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Zoltán Kiszely : The rhetorical organisation of Hungarian and English compositions interrelationships, explanations and pedagogical implications

The principal aim of this article was to compare the organisation of 30 Hungarian secondary school students’ L1 Hungarian and L2 English argumentative essays by applying discourse and topical structure analysis (DSA and TSA). This text linguistic research extended beyond the usual text-based contrastive rhetoric studies as it was complemented with a standardised essay assessment procedure and also with the exploration of students’ L1 and L2 writing processes and literacy backgrounds. Furthermore, it was intended to provide tentative explanations to the interrelationships across these factors and to allow for drawing pedagogical implications. The findings of the DSA demonstrated that the students organised their essays in similar ways; the only significant difference across the two essay groups was that they employed much more arguments to prove their points in their Hungarian texts, whereas in English the arguments and the counterarguments were discussed in a more balanced way. In contrast, the TSA revealed that the coherence patterns of the two essay groups were very different. Students’ writing processes showed some similarities and differences indicating that the composing process has both universal and specific characteristics. As far as their literacy background is concerned, the dominant text types these students had to write in English were informal letters and essays expressing their opinion on current issues, while in Hungarian literary essays and formal letters were in majority. In their commentaries, the students’ teachers of English mainly referred to grammar, whereas their teachers of Hungarian commented principally on content. Naturally, students did more self-initiated writing and reading in Hungarian; however, in Hungarian the most frequent text type they wrote was lists and the most preferred texts they read were women’s and tabloid magazines; therefore, they did not engage in quality literacy activities in their native language. The findings of this research may be useful for teaching both L1 and L2 writing for several reasons. First, the results can raise teachers’ awareness on students’ preferred rhetorical structures, their writing processes and literacy backgrounds. Second, on the basis of this research design teachers can carry out small-scale surveys on their own students’ writing backgrounds. Third, the finding that the topical structures of the two essay groups were different can raise the awareness of teachers of English as a Foreign Language with regard to integrating more tasks on textual coherence into their teaching practice. Fourth, teachers of Hungarian Language and Literature may use more writing tasks in their classes. Fifth, the research project revealed that the more well-designed the writing task is, the more likely the students will apply the expected rhetorical organisation.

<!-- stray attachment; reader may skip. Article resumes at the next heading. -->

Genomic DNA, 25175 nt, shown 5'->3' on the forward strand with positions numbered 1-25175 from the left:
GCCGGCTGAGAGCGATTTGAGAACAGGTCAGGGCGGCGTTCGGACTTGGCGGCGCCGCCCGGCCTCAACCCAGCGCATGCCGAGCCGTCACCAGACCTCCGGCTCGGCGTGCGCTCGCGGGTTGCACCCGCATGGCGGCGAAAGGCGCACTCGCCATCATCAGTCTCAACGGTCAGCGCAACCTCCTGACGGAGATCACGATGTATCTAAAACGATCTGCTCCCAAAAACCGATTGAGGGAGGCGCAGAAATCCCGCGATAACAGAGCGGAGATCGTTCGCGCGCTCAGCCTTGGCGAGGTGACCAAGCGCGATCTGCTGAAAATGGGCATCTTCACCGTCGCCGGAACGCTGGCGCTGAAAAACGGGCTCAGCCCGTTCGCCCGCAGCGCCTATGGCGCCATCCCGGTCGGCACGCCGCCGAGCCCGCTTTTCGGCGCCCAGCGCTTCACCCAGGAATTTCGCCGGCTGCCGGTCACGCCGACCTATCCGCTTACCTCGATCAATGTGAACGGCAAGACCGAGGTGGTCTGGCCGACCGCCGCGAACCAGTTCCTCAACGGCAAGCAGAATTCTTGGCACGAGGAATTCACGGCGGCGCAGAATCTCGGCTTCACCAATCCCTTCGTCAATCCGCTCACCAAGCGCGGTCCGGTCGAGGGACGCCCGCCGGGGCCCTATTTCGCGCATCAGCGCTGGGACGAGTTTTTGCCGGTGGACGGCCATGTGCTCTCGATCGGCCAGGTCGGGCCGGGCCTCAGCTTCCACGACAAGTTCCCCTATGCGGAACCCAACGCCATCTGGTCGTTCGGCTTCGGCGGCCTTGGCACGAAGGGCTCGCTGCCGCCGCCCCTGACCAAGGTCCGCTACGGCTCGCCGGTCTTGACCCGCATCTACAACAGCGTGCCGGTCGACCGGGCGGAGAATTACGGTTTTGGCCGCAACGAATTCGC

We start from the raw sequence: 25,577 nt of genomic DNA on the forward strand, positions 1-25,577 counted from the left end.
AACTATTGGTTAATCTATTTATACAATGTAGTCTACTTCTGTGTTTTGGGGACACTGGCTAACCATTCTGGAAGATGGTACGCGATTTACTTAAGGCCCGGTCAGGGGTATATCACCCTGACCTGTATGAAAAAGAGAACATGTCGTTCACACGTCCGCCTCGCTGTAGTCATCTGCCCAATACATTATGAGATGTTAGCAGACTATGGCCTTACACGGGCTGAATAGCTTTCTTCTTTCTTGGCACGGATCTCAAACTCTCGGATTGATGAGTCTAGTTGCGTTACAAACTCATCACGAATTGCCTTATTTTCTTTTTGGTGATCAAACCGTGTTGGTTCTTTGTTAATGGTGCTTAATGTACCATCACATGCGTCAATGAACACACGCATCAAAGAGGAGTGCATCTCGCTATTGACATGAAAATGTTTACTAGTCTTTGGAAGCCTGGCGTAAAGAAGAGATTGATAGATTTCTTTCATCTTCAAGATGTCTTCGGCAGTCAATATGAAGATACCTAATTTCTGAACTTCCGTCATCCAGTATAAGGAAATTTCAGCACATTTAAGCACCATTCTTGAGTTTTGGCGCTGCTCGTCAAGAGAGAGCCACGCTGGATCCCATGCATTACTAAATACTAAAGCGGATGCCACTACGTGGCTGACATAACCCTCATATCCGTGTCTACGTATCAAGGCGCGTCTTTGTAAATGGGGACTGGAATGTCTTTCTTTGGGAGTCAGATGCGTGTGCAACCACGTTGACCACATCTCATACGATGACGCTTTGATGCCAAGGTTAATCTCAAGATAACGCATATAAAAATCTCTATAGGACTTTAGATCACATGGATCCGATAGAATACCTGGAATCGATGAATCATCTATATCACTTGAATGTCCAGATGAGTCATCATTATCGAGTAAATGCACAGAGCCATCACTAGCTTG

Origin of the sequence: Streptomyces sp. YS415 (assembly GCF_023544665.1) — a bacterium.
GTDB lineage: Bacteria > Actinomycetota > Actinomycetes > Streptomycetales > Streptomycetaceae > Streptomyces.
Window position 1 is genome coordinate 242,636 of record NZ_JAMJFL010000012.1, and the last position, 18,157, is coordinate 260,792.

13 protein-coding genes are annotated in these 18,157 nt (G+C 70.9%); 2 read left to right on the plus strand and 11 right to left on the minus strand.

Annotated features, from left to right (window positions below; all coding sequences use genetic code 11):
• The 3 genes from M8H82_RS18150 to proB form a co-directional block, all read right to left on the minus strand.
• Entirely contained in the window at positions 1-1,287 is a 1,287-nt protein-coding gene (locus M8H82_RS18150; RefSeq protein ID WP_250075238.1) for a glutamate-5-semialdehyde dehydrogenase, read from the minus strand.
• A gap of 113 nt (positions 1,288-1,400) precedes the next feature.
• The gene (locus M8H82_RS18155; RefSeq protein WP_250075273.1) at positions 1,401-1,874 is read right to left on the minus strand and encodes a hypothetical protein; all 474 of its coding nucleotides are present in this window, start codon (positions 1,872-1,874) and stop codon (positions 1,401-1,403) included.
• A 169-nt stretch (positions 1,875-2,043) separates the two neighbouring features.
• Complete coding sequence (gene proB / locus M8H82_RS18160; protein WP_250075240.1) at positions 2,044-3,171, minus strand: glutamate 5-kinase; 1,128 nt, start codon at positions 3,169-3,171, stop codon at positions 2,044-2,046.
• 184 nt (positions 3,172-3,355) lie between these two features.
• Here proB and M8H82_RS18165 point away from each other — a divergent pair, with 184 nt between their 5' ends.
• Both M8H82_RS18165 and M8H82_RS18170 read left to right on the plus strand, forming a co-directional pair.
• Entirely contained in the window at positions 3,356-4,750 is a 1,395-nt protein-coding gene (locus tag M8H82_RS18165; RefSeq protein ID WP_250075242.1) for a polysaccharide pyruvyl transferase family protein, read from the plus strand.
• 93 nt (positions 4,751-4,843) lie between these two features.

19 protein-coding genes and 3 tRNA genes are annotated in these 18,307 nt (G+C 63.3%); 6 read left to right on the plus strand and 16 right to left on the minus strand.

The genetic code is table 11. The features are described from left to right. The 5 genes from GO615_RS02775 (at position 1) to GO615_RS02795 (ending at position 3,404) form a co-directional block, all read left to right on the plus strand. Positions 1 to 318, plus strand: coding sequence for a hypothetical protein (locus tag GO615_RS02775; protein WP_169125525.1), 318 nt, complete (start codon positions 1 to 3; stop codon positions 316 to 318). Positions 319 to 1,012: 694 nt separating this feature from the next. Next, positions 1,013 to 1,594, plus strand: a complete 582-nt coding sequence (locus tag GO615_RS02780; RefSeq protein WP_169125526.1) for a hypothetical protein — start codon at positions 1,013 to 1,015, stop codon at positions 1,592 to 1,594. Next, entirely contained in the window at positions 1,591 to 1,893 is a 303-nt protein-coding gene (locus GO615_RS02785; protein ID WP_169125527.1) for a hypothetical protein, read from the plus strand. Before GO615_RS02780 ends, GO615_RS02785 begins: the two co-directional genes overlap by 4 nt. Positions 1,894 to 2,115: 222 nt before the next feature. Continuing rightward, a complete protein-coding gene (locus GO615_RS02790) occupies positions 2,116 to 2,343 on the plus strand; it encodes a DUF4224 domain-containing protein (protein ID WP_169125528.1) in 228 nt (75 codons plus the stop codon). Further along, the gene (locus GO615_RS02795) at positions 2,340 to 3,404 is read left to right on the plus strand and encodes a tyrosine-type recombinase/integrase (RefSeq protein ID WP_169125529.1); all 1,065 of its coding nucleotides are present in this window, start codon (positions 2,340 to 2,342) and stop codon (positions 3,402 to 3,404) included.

MAGYAR PEDAGÓGIA 106. Number 2. 129-146. (2006)

Levelezési cím / Address for correspondence: Kiszely Zoltán, Kodolányi János Főiskola, H–8000 Székesfehérvár, Fürdő u. 1.


Magyar Tudományos Akadémia